Letter from the Middle & Upper School Director, Kaye Jacob
“Life’s most persistent and urgent question is, ‘what are you doing for others?’”
–Dr. Martin Luther King, Jr.
Greetings on this week that we commemorate the exemplary life of dedicated public service of Dr. Martin Luther King. I am pleased that one of our core values is Service, in conjunction with Respect, Responsibility, Solutions and, of course, Transcendence.
I had the privilege of chaperoning the Upper School winter formal Saturday night—and I was reminded once again about how amazing our students are: inclusive, friendly, fun-loving and so well-behaved! I do believe that nearly all of the upper school students attended, which is huge validation for their student council representatives who put hours into organizing and decorating for this event. It is delightful to see how these students shine when they step into fancy gear!
Camaraderie and good will were equally apparent last week during our Founder’s Day festivities. Following an assembly celebrating the life of Maharishi Mahesh Yogi, students were organized by “vertical pairs,” with an older student assigned to a younger one, for some creative collaboration—bridge building (literal and figurative) followed by a paper airplane contest. Once again, the finest of our core values were on display, authentically and thoroughly, in this event.
This is a time (so the news tells us hourly) of unprecedented stress and anxiety for young people, who mirror what is projected by the adult community. Sometimes anxiety is directed inward, in the form of depression—and sometimes it is literally “acted out” in the form of conflict with parents, teachers and classmates.
It is absolutely imperative that we remember the ultimate goal of all interventions to address or correct misbehavior or misdirected anxiety.
Always and forever, our efforts are intended to help children and adolescents learn and grow. We are committed to the process of Restorative Justice https://www.mindfulschools.org/inspiration/restorative-justice-in-schools-sel-in-action/, a practice that recognizes harm “as a fracturing of relationships, rather than something that demands punishment. A restorative justice process is a way to uncover true needs and heal relationships via meaningful accountability” (David Yusem, Mindful Schools, May 31, 2019).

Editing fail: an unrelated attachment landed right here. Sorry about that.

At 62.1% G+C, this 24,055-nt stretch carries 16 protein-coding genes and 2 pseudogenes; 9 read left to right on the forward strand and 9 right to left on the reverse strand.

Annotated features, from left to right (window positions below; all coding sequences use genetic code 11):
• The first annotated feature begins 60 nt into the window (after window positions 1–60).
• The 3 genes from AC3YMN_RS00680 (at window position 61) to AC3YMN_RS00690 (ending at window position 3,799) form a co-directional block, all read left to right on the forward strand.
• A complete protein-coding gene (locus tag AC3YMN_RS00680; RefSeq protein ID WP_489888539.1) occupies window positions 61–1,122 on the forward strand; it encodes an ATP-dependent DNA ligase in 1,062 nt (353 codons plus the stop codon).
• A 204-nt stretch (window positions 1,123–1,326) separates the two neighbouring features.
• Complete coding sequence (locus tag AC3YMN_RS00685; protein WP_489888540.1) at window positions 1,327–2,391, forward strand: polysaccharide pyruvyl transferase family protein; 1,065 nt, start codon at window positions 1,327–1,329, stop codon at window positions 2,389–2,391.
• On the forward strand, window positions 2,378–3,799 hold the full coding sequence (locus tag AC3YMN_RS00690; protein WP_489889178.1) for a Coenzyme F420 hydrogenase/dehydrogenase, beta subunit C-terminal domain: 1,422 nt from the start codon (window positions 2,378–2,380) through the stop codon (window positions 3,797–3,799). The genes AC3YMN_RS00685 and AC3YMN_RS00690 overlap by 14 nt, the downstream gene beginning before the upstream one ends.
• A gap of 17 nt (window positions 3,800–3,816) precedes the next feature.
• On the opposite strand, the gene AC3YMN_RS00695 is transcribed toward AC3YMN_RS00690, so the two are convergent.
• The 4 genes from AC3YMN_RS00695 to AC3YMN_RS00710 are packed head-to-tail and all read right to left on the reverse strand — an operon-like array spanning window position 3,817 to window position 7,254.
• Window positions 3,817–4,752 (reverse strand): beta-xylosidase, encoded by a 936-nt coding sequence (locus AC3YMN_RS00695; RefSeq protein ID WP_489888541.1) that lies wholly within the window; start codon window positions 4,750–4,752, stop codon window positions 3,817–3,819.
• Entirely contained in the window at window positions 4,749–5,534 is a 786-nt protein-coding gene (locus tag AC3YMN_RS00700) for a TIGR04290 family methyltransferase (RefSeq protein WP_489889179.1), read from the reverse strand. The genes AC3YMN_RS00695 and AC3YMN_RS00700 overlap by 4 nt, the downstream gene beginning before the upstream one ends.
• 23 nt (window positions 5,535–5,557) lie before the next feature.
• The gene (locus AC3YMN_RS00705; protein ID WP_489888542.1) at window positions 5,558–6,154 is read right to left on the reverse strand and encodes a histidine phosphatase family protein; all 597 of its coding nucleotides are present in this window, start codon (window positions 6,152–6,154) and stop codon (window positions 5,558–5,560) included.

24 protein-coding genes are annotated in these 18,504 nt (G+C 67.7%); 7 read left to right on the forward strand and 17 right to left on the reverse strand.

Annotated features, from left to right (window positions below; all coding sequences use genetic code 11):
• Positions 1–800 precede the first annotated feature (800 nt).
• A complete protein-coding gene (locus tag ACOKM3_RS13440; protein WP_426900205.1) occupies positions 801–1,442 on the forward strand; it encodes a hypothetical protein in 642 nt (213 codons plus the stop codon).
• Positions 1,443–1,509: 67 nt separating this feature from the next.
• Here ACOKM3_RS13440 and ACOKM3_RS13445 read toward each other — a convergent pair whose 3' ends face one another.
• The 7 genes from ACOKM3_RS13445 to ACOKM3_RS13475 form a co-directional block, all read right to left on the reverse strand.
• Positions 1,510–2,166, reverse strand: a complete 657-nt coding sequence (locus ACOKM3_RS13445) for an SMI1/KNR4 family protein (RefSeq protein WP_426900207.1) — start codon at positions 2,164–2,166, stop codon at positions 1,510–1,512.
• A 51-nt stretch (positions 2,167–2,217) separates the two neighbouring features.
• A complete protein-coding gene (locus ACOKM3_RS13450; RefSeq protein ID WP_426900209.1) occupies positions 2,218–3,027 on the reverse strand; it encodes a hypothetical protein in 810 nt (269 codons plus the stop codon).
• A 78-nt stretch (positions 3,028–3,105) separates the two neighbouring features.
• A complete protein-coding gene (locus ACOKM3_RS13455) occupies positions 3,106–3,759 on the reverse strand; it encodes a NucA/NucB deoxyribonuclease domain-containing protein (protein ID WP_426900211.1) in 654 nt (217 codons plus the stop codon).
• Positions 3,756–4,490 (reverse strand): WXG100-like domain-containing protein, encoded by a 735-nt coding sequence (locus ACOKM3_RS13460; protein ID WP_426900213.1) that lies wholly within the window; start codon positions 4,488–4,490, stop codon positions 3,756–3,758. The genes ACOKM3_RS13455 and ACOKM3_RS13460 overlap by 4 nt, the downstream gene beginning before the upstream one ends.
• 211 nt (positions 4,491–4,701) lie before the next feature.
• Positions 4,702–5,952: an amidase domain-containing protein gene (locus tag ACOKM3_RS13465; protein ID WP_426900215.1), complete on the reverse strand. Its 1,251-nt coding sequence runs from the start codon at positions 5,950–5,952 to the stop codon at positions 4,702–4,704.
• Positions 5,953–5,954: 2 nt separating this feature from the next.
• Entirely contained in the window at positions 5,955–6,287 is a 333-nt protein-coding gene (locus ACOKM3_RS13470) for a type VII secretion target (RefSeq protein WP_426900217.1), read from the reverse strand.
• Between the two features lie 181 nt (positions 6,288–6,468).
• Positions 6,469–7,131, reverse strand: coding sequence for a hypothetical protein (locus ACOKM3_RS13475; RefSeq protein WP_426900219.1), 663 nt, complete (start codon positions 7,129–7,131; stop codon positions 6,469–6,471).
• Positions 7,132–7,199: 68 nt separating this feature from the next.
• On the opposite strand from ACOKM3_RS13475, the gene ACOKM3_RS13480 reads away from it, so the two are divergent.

When new teachers join our staff, we try to be sure they get a copy of Brand Weinstein’s book Hacking School Discipline, which provides practical examples of restorative practices in action. This is what he most recently posted on his Facebook wall:
“Discipline isn’t about making the kid feel bad…it is about helping build empathy and responsibility in the student so that they grow from it. Yes, I said GROW from it.”
Ironically, it is equally likely that good behavior can also come from a place of anxiety and depression, as students struggle to cope by ensuring that they never displease anyone, particularly the adults they love and respect the most. It is good to keep in mind that these “GOOD BEHAVIORS” can also be signs of anxiety and depression:
Because we inadvertently reward “perfection” and achievement in this culture rather than genuine effort, we need to help students develop a “growth mindset,” as Carol Dweck has defined it, applied not only to academic achievement but to behavior and social-emotional learning:
“In a growth mindset, people believe that their most basic abilities can be developed through dedication and hard work—brains and talent are just the starting point. This view creates a love of learning and a resilience that is essential for great accomplishment.” ( Dweck, 2015).
This is especially relevant as we are approaching the end of the first semester—which means report cards and, for seniors especially, transcripts will be issued soon. Assignments are due for the first semester by tomorrow (Tuesday, January 18) since the new semester begins on Thursday this week. Teachers have been busy contacting students with reminders and updates—and of course special provisions are being made for students who missed school last week due to illness or quarantine.
Balance is warranted for all of us, as we recognize the strains under which students have been working this semester as well as the privileges of being able to attend school in person, with their real teachers (for the most part) throughout most of these past two years. This is a great time to thank our amazing teachers for all they do on a daily basis to make sure that school is a safe haven, academically, socially and emotionally.
Academic Director / Head of Middle and Upper Schools
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